My Dear Sir William, I have great pleasure in dedicating this book to you. It professes to be the Official Report to yourself and the Emin Relief Committee of what we have experienced and endured during our mission of Relief, which circumstances altered into that of Rescue. You may accept it as a truthful record of the journeyings of the Expedition which you and the Emin Relief Committee entrusted to my guidance. I regret that I was not able to...
My Dear Sir William,
I have great pleasure in dedicating this book to you. It professes to be the Official Report to yourself and the Emin Relief Committee of what we have experienced and endured during our mission of Relief, which circumstances altered into that of Rescue. You may accept it as a truthful record of the journeyings of the Expedition which you and the Emin Relief Committee entrusted to my guidance.
I regret that I was not able to accomplish all that I burned to do when I set out from England in January, 1887, but the total collapse of the Government of Equatoria thrust upon us the duty of conveying in hammocks so many aged and sick people, and protecting so many helpless and feeble folk, that we became transformed from a small fighting column of tried men into a mere Hospital Corps to whom active adventure was denied. The Governor was half blind and possessed much luggage, Casati was weakly and had to be carried, and 90 per cent. of their followers were, soon after starting, scarcely able to travel from age, disease, weakness or infancy. Without sacrificing our sacred charge, to assist which was the object of the Expedition, we could neither deviate to the right or to the left, from the most direct road to the sea.
You who throughout your long and varied life have steadfastly believed in the Christian's God, and before men have professed your devout thankfulness for many mercies vouchsafed to you, will better understand than many others the feelings which animate me when I find myself back again in civilization, uninjured in life or health, after passing through so many stormy and distressful periods. Constrained at the darkest hour to humbly confess that without God's help I was helpless, I vowed a vow in the forest solitudes that I would confess His aid before men. A silence as of death was round about me; it was midnight; I was weakened by illness, prostrated with fatigue and worn with anxiety for my white and black companions, whose fate was a mystery. In this physical and mental distress I besought God to give me back my people. Nine hours later we were exulting with a rapturous joy. In full view of all was the crimson flag with the crescent, and beneath its waving folds was the long-lost rear column.
Again, we had emerged into the open country out of the forest, after such experiences as in the collective annals of African travels there is no parallel. We were approaching the region wherein our ideal Governor was reported to be beleaguered. All that we heard from such natives as our scouts caught prepared us for desperate encounters with multitudes, of whose numbers or qualities none could inform us intelligently, and when the population of Undusuma swarmed in myriads on the hills, and the valleys seemed alive with warriors, it really seemed to us in our dense ignorance of their character and power, that these were of those who hemmed in the Pasha to the west. If he with his 4000 soldiers appealed for help, what could we effect with 173? The night before I had been reading the exhortation of Moses to Joshua, and whether it was the effect of those brave words, or whether it was a voice, I know not, but it appeared to me as though I heard: ""Be strong, and of a good courage, fear not, nor be afraid of them, for the Lord thy God He it is that doth go with thee, He will not fail thee nor forsake thee."" When on the next day Mazamboni commanded his people to attack and exterminate us, there was not a coward in our camp, whereas the evening before we exclaimed in bitterness on seeing four of our men fly before one native, ""And these are the wretches with whom we must reach the Pasha!""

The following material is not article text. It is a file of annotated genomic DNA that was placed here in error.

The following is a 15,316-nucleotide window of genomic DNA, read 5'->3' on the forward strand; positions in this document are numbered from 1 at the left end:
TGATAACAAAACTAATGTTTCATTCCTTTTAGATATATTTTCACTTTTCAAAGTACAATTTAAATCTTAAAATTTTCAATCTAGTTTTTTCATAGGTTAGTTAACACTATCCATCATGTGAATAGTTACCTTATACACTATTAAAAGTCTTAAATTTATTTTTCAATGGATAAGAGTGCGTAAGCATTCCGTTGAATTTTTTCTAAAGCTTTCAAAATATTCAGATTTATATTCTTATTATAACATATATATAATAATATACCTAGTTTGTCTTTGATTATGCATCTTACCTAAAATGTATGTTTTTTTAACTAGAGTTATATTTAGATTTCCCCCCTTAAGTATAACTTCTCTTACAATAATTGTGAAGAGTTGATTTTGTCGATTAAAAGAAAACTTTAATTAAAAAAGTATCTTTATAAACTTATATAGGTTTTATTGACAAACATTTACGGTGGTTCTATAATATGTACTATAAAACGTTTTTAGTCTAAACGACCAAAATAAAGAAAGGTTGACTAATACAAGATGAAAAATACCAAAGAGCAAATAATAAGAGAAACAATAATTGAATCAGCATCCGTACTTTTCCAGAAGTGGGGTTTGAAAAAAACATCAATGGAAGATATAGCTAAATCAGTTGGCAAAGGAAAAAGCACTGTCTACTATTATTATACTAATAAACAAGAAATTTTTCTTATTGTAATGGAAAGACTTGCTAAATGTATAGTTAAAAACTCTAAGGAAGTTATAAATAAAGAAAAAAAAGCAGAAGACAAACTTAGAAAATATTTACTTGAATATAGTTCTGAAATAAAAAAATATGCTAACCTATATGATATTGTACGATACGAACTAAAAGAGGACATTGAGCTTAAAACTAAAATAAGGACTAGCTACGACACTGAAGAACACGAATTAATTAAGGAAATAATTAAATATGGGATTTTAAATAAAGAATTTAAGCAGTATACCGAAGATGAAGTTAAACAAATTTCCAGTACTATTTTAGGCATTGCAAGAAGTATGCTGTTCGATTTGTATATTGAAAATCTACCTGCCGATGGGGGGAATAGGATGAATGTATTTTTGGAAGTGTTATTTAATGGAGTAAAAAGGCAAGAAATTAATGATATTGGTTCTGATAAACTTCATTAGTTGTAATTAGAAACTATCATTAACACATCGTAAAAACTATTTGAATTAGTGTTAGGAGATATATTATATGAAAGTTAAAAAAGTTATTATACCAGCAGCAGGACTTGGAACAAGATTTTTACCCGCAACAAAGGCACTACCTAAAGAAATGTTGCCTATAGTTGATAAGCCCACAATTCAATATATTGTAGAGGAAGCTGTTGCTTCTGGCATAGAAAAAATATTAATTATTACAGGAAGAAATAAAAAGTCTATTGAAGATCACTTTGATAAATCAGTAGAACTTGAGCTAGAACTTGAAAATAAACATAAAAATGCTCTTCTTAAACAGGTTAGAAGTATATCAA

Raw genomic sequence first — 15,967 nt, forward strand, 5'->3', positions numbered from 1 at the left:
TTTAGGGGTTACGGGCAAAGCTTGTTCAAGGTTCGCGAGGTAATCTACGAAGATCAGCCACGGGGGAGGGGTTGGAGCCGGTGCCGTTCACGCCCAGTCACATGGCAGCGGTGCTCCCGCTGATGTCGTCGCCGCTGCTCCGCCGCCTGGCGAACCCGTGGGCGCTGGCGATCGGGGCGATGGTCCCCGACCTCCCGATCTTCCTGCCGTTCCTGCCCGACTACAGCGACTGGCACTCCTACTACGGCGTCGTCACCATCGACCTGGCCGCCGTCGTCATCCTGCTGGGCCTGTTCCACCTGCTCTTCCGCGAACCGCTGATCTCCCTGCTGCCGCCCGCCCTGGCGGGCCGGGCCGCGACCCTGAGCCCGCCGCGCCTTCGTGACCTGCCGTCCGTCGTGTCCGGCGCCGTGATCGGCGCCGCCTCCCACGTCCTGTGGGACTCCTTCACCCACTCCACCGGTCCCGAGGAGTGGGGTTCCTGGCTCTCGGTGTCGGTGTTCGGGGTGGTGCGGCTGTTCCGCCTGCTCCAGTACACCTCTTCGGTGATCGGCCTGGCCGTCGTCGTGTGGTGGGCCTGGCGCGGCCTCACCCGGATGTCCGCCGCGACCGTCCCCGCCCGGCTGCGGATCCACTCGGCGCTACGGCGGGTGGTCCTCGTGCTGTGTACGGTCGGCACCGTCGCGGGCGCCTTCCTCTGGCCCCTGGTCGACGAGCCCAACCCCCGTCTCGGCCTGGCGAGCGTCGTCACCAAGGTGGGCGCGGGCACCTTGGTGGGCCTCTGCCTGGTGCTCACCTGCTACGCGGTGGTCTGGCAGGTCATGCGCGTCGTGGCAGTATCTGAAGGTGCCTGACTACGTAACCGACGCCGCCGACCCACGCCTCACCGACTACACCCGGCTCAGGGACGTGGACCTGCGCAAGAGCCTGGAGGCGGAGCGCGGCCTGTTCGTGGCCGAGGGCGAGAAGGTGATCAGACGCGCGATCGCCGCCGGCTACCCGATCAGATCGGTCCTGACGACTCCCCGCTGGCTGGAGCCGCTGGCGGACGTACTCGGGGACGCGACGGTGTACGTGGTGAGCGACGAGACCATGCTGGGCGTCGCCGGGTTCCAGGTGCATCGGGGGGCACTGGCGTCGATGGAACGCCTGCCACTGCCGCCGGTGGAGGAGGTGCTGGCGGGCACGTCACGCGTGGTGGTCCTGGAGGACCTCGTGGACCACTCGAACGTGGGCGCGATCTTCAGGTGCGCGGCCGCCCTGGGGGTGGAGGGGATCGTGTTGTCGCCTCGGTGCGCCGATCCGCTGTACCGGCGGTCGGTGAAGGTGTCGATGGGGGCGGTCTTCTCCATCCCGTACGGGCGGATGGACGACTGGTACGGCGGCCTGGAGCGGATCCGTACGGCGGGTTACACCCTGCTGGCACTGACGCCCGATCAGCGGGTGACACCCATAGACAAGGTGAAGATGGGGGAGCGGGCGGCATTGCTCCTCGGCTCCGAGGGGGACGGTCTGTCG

And yet again. Between the confluence of the Ihuru and the Dui rivers in December 1888, 150 of the best and strongest of our men had been despatched to forage for food. They had been absent for many days more than they ought to have been, and in the meantime 130 men besides boys and women were starving. They were supported each day with a cup of warm thin broth, made of butter, milk and water, to keep death away as long as possible. When the provisions were so reduced that there were only sufficient for thirteen men for ten days, even of the thin broth with four tiny biscuits each per day, it became necessary for me to hunt up the missing men. They might, being without a leader, have been reckless, and been besieged by an overwhelming force of vicious dwarfs. My following consisted of sixty-six men, a few women and children, who, more active than the others, had assisted the thin fluid with the berries of the phrynium and the amomum, and such fungi as could be discovered in damp places, and therefore were possessed of some little strength, though the poor fellows were terribly emaciated. Fifty-one men, besides boys and women, were so prostrate with debility and disease that they would be hopelessly gone if within a few hours food did not arrive.